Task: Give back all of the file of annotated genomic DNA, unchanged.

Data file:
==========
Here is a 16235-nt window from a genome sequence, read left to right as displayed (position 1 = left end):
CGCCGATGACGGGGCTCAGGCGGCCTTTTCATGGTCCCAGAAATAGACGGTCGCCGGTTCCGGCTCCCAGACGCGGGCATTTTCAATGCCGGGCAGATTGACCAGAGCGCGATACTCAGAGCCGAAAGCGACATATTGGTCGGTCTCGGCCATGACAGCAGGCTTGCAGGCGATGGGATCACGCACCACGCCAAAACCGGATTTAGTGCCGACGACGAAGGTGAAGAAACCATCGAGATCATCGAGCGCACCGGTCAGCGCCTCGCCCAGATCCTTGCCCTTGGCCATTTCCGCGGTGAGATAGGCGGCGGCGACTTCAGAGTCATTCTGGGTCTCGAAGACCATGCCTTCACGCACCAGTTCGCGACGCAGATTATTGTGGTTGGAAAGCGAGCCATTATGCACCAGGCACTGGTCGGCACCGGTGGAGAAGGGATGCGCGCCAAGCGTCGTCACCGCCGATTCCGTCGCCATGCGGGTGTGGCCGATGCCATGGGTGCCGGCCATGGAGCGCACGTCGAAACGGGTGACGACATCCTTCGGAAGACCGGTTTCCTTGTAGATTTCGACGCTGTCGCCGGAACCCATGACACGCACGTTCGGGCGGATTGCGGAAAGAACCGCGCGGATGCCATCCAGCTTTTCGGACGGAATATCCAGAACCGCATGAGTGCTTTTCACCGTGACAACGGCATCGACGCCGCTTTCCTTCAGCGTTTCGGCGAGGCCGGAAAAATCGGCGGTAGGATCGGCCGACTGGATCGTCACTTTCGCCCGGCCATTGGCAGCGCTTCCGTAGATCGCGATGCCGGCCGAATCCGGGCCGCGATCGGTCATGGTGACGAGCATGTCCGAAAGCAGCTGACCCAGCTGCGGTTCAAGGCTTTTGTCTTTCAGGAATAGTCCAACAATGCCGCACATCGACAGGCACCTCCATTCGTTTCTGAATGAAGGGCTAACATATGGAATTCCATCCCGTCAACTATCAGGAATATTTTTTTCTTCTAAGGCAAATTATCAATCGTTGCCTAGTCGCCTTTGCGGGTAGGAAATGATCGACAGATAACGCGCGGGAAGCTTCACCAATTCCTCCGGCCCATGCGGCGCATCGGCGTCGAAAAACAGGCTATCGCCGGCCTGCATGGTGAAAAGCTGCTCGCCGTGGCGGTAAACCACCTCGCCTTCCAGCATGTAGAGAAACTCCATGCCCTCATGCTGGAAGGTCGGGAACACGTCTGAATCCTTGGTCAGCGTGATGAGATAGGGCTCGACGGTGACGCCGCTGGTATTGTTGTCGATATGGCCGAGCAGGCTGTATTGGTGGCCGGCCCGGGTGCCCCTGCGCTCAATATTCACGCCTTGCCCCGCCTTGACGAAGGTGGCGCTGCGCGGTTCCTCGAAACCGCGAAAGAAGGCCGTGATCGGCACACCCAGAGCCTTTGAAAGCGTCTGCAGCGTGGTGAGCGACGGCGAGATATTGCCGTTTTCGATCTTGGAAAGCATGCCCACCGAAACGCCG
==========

Here is a 16235-nt window from a genome sequence, read left to right as displayed (position 1 = left end):
CGCCGATGACGGGGCTCAGGCGGCCTTTTCATGGTCCCAGAAATAGACGGTCGCCGGTTCCGGCTCCCAGACGCGGGCATTTTCAATGCCGGGCAGATTGACCAGAGCGCGATACTCAGAGCCGAAAGCGACATATTGGTCGGTCTCGGCCATGACAGCAGGCTTGCAGGCGATGGGATCACGCACCACGCCAAAACCGGATTTAGTGCCGACGACGAAGGTGAAGAAACCATCGAGATCATCGAGCGCACCGGTCAGCGCCTCGCCCAGATCCTTGCCCTTGGCCATTTCCGCGGTGAGATAGGCGGCGGCGACTTCAGAGTCATTCTGGGTCTCGAAGACCATGCCTTCACGCACCAGTTCGCGACGCAGATTATTGTGGTTGGAAAGCGAGCCATTATGCACCAGGCACTGGTCGGCACCGGTGGAGAAGGGATGCGCGCCAAGCGTCGTCACCGCCGATTCCGTCGCCATGCGGGTGTGGCCGATGCCATGGGTGCCGGCCATGGAGCGCACGTCGAAACGGGTGACGACATCCTTCGGAAGACCGGTTTCCTTGTAGATTTCGACGCTGTCGCCGGAACCCATGACACGCACGTTCGGGCGGATTGCGGAAAGAACCGCGCGGATGCCATCCAGCTTTTCGGACGGAATATCCAGAACCGCATGAGTGCTTTTCACCGTGACAACGGCATCGACGCCGCTTTCCTTCAGCGTTTCGGCGAGGCCGGAAAAATCGGCGGTAGGATCGGCCGACTGGATCGTCACTTTCGCCCGGCCATTGGCAGCGCTTCCGTAGATCGCGATGCCGGCCGAATCCGGGCCGCGATCGGTCATGGTGACGAGCATGTCCGAAAGCAGCTGACCCAGCTGCGGTTCAAGGCTTTTGTCTTTCAGGAATAGTCCAACAATGCCGCACATCGACAGGCACCTCCATTCGTTTCTGAATGAAGGGCTAACATATGGAATTCCATCCCGTCAACTATCAGGAATATTTTTTTCTTCTAAGGCAAATTATCAATCGTTGCCTAGTCGCCTTTGCGGGTAGGAAATGATCGACAGATAACGCGCGGGAAGCTTCACCAATTCCTCCGGCCCATGCGGCGCATCGGCGTCGAAAAACAGGCTATCGCCGGCCTGCATGGTGAAAAGCTGCTCGCCGTGGCGGTAAACCACCTCGCCTTCCAGCATGTAGAGAAACTCCATGCCCTCATGCTGGAAGGTCGGGAACACGTCTGAATCCTTGGTCAGCGTGATGAGATAGGGCTCGACGGTGACGCCGCTGGTATTGTTGTCGATATGGCCGAGCAGGCTGTATTGGTGGCCGGCCCGGGTGCCCCTGCGCTCAATATTCACGCCTTGCCCCGCCTTGACGAAGGTGGCGCTGCGCGGTTCCTCGAAACCGCGAAAGAAGGCCGTGATCGGCACACCCAGAGCCTTTGAAAGCGTCTGCAGCGTGGTGAGCGACGGCGAGATATTGCCGTTTTCGATCTTGGAAAGCATGCCCACCGAAACGCCG